Why? Because he wanted everyone to believe the mission was greater than what most can even imagine. He embodies doing the impossible and changing the landscape we’ve grown accustomed to.
Self Branding: Putting it All Together
Now you know how to build a powerful brand, but how do you avoid the pitfalls and pigeonholes that plagued Bob Saget?
First, ensure your brand truly embodies who you are and, more importantly, who you want to be.
Part of the problem with Saget’s brand, is that he wasn’t consistent and entirely true to himself. His true self, his stand-up, was in conflict with his most public brand, Danny Tanner, because it wasn’t who he wanted to be. You need one brand, and you need to go all-in on it. So make sure it’s who you are, and who you want to be.
When you spend time understanding the strengths you have now and the strengths you need to develop, you, in turn, create core principles that will guide you to success.
What has worked for the biggest TV personalities and consumer brands can work for you too. Start with a goal of describing yourself in three words. Then analyze through feedback and trial and error until you’ve landed on something authentic.
Then, once you have identified the qualities and strengths that seemingly resonate with your core tribe, focus your actions around them. Be the brand, and embody the characteristics that connect with people.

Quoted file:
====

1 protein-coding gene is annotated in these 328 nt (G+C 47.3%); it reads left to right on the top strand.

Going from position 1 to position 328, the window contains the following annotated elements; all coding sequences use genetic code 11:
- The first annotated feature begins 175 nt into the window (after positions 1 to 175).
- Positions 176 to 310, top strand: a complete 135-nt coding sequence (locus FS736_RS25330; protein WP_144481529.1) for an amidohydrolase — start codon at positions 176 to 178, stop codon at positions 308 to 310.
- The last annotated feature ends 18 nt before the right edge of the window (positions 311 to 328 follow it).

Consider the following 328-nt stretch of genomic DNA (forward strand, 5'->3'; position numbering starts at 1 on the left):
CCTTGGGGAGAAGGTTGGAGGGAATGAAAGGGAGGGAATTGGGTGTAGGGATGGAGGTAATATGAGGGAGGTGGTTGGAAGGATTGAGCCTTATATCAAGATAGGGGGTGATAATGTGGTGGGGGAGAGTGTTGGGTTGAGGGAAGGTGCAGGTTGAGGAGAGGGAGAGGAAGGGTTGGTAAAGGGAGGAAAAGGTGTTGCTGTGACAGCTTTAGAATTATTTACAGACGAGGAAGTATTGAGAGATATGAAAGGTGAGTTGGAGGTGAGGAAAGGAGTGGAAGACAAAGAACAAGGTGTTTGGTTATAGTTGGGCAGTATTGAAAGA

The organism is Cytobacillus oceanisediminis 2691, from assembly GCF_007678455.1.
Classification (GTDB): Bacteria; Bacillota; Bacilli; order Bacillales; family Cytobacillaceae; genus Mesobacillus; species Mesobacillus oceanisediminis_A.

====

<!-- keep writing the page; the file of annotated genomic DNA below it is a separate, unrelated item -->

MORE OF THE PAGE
1. Choose a personal brand that embodies who you are and who you want to be.
2. Identify the qualities and strengths that describe your brand.
3. Validate that it’s accurate.
4. Embody those characteristics and be the brand.
It’s a simple process, but it does take work.
From Danny Tanner, Joel Osteen, and Elon Musk, we can learn that we need to define who we are, how we want others to perceive us, and what our "brand" is — and also that it matters.
Without a strong personal brand, you're just Bob Saget getting roasted at 10 p.m. on Comedy Central by a bunch of washed-up comedians. And that's sad!
For more on personal branding strategy and other similar sales tips and ideas check out The Pirate's Guide to Sales - A Seller's Guide for Getting from Why to Buy on Amazon.
Buy it Here: https://www.amazon.com/Pirates-Guide-Sales-Sellers-Getting/dp/169237771X/ref=sr_1_2?keywords=The+Pirate%27s+Guide+to+Sales&qid=1581333562&sr=8-2